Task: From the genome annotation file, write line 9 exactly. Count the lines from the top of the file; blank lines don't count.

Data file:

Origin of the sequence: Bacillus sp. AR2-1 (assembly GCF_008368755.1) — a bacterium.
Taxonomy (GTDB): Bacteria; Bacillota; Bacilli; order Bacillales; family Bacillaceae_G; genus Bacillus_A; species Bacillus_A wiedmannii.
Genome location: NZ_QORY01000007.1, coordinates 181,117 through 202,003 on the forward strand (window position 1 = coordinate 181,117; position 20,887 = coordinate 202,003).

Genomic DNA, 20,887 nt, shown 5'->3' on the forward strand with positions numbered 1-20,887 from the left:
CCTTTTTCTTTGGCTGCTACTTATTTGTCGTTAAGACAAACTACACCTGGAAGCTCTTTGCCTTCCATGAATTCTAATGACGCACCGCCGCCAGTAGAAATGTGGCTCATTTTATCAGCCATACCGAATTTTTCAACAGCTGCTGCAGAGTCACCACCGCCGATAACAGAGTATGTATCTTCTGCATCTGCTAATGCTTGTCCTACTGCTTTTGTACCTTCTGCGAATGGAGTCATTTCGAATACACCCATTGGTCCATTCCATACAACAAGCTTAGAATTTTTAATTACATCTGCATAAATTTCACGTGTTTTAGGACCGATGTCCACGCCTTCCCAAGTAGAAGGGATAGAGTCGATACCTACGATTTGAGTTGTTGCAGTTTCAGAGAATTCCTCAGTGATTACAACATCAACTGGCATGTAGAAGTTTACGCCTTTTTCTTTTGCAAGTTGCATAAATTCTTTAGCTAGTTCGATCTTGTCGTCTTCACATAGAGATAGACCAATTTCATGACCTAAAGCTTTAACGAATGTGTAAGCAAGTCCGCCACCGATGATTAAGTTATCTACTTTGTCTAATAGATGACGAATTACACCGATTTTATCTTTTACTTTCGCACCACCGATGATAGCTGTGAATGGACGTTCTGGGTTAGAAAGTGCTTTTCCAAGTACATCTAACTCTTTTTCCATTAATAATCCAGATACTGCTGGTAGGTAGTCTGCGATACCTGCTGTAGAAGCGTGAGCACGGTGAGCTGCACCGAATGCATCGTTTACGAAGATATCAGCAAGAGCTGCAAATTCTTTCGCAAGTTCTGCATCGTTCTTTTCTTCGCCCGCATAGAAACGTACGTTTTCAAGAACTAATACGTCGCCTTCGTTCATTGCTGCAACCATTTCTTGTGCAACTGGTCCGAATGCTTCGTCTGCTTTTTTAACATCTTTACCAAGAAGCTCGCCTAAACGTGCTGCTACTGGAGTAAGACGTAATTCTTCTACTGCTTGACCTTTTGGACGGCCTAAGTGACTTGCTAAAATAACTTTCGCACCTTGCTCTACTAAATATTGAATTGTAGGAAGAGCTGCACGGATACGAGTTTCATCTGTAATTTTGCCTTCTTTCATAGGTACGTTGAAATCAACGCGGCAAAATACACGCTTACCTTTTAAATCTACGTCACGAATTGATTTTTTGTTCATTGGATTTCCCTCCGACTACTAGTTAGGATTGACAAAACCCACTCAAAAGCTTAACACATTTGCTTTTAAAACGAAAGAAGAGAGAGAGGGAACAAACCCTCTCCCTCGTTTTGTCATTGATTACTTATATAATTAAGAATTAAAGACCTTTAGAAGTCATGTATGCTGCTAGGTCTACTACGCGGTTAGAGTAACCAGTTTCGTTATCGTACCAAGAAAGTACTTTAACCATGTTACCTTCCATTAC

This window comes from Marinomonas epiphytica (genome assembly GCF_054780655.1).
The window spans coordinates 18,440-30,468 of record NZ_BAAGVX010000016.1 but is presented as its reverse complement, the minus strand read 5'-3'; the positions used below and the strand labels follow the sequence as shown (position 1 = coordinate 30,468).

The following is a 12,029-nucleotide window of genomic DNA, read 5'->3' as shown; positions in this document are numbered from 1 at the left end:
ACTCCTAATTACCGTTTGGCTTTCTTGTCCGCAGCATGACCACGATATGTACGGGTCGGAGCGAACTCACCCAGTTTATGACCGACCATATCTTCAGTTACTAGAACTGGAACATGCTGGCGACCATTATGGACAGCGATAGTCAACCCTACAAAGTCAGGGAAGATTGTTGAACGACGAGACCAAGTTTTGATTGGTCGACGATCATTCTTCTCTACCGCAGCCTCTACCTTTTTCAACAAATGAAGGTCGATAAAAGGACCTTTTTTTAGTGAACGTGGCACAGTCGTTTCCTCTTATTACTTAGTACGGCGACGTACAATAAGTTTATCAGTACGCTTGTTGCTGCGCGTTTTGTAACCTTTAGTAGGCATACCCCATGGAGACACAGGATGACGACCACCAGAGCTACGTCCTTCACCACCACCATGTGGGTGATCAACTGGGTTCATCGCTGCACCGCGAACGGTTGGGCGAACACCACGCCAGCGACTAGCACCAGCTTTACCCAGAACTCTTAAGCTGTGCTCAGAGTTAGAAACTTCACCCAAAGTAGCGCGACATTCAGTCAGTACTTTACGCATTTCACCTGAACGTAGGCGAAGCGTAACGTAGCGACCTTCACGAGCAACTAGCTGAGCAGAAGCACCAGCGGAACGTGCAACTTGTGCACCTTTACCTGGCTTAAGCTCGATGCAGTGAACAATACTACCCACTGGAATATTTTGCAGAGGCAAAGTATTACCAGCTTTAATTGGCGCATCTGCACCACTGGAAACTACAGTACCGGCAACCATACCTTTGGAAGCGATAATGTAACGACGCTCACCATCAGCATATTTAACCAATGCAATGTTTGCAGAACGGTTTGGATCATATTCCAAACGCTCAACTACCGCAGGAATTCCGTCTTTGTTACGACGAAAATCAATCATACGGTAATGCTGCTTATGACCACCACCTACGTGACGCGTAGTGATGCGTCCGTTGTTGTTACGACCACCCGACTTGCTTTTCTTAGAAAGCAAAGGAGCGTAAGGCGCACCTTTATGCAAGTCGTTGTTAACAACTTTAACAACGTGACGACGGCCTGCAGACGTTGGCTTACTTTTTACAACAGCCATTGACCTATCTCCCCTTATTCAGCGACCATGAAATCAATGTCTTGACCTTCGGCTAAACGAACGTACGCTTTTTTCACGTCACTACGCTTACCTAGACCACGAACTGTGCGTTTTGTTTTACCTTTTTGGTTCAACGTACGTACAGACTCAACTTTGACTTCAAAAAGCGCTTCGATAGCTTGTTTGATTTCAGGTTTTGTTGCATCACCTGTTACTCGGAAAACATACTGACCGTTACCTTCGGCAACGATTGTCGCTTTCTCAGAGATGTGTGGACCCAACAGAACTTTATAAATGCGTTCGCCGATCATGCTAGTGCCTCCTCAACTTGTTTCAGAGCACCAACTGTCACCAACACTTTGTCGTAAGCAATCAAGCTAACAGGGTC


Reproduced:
ACTCCTAATTACCGTTTGGCTTTCTTGTCCGCAGCATGACCACGATATGTACGGGTCGGAGCGAACTCACCCAGTTTATGACCGACCATATCTTCAGTTACTAGAACTGGAACATGCTGGCGACCATTATGGACAGCGATAGTCAACCCTACAAAGTCAGGGAAGATTGTTGAACGACGAGACCAAGTTTTGATTGGTCGACGATCATTCTTCTCTACCGCAGCCTCTACCTTTTTCAACAAATGAAGGTCGATAAAAGGACCTTTTTTTAGTGAACGTGGCACAGTCGTTTCCTCTTATTACTTAGTACGGCGACGTACAATAAGTTTATCAGTACGCTTGTTGCTGCGCGTTTTGTAACCTTTAGTAGGCATACCCCATGGAGACACAGGATGACGACCACCAGAGCTACGTCCTTCACCACCACCATGTGGGTGATCAACTGGGTTCATCGCTGCACCGCGAACGGTTGGGCGAACACCACGCCAGCGACTAGCACCAGCTTTACCCAGAACTCTTAAGCTGTGCTCAGAGTTAGAAACTTCACCCAAAGTAGCGCGACATTCAGTCAGTACTTTACGCATTTCACCTGAACGTAGGCGAAGCGTAACGTAGCGACCTTCACGAGCAACTAGCTGAGCAGAAGCACCAGCGGAACGTGCAACTTGTGCACCTTTACCTGGCTTAAGCTCGATGCAGTGAACAATACTACCCACTGGAATATTTTGCAGAGGCAAAGTATTACCAGCTTTAATTGGCGCATCTGCACCACTGGAAACTACAGTACCGGCAACCATACCTTTGGAAGCGATAATGTAACGACGCTCACCATCAGCATATTTAACCAATGCAATGTTTGCAGAACGGTTTGGATCATATTCCAAACGCTCAACTACCGCAGGAATTCCGTCTTTGTTACGACGAAAATCAATCATACGGTAATGCTGCTTATGACCACCACCTACGTGACGCGTAGTGATGCGTCCGTTGTTGTTACGACCACCCGACTTGCTTTTCTTAGAAAGCAAAGGAGCGTAAGGCGCACCTTTATGCAAGTCGTTGTTAACAACTTTAACAACGTGACGACGGCCTGCAGACGTTGGCTTACTTTTTACAACAGCCATTGACCTATCTCCCCTTATTCAGCGACCATGAAATCAATGTCTTGACCTTCGGCTAAACGAACGTACGCTTTTTTCACGTCACTACGCTTACCTAGACCACGAACTGTGCGTTTTGTTTTACCTTTTTGGTTCAACGTACGTACAGACTCAACTTTGACTTCAAAAAGCGCTTCGATAGCTTGTTTGATTTCAGGTTTTGTTGCATCACCTGTTACTCGGAAAACATACTGACCGTTACCTTCGGCAACGATTGTCGCTTTCTCAGAGATGTGTGGACCCAACAGAACTTTATAAATGCGTTCGCCGATCATGCTAGTGCCTCCTCAACTTGTTTCAGAGCACCAACTGTCACCAACACTTTGTCGTAAGCAATCAAGCTAACAGGGTC